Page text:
(Reuters) – Uber Technologies Inc [UBER.UL], which is the subject of a federal probe into whether it broke bribery laws, has started a review of its Asia operations and notified U.S. officials about payments made by staff in Indonesia, Bloomberg reported, citing people with knowledge of the matter.
A source familiar with the matter told Reuters that the Bloomberg report was accurate.
Uber said in August it was cooperating with a preliminary investigation led by the U.S. Department of Justice into whether company managers violated U.S. laws against bribery of foreign officials, specifically the Foreign Corrupt Practices Act.
Uber hired law firm O‘Melveny & Myers LLP to investigate how it obtained the medical records of an Indian woman who was raped by an Uber driver in 2014, Reuters reported in June.
O’Melveny & Myers is now examining records of foreign payments and interviewing employees, raising questions about why some potentially problematic business dealings were not disclosed sooner, Bloomberg said on Tuesday. bloom.bg/2xdk6PT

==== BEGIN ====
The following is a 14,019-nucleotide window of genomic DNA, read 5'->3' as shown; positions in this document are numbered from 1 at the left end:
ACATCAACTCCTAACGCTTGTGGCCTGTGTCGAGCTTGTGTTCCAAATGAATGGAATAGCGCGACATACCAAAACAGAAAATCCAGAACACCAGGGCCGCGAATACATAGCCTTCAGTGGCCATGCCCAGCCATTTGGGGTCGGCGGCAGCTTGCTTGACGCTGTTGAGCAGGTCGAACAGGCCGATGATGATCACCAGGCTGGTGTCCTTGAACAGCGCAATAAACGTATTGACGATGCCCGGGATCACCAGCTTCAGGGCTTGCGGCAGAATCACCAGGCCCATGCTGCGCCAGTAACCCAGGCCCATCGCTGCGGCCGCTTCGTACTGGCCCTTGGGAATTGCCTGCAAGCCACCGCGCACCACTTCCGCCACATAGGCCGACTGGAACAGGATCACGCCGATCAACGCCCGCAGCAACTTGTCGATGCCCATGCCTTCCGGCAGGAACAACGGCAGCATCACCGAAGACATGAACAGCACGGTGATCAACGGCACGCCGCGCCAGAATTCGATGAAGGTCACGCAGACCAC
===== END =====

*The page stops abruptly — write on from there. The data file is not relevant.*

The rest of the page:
Attorneys are focused on suspicious activity in at least five Asian countries: China, India, Indonesia, Malaysia and South Korea, Bloomberg said, adding that Uber’s law firm is reviewing financial arrangements tied to the Malaysian government that may have influenced lawmakers there.
Uber and the DoJ could not immediately be reached for comment.
Reporting by Ismail Shakil in Bengaluru and Peter Henderson in San Francisco; Editing by Leslie Adler